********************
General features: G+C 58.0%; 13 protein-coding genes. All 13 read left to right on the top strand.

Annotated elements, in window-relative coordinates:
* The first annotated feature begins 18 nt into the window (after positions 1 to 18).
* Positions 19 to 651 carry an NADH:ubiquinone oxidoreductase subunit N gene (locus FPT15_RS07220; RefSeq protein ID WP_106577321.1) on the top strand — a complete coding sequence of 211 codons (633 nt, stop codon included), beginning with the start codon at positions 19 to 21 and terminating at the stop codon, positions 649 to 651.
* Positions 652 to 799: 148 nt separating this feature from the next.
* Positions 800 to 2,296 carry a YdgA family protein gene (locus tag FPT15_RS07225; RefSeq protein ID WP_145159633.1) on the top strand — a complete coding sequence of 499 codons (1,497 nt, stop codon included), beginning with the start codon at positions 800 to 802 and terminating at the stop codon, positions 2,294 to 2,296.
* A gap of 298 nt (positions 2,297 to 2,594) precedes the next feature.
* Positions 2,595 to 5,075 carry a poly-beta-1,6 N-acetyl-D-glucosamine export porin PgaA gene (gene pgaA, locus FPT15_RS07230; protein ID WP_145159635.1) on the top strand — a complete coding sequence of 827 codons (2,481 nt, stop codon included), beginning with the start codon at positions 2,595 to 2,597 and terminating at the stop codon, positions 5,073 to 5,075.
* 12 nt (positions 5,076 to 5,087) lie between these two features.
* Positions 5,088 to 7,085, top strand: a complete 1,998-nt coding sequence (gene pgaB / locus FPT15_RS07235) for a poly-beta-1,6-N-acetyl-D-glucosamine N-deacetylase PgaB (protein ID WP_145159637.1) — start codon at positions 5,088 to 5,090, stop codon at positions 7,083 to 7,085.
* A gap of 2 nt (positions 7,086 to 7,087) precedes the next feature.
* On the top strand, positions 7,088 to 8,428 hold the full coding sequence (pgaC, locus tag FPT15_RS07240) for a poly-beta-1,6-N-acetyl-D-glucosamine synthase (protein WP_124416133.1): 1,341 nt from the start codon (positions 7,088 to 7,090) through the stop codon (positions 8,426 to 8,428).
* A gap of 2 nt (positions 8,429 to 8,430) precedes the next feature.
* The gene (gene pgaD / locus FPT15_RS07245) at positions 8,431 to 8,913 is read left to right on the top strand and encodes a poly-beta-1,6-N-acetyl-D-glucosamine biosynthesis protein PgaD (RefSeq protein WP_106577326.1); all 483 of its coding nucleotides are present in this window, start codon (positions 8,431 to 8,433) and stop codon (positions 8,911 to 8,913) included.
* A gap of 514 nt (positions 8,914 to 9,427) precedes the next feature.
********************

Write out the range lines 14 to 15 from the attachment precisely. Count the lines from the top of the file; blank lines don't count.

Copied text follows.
* The gene (gene pgaD / locus FPT15_RS07245) at positions 8,431 to 8,913 is read left to right on the top strand and encodes a poly-beta-1,6-N-acetyl-D-glucosamine biosynthesis protein PgaD (RefSeq protein WP_106577326.1); all 483 of its coding nucleotides are present in this window, start codon (positions 8,431 to 8,433) and stop codon (positions 8,911 to 8,913) included.
* A gap of 514 nt (positions 8,914 to 9,427) precedes the next feature.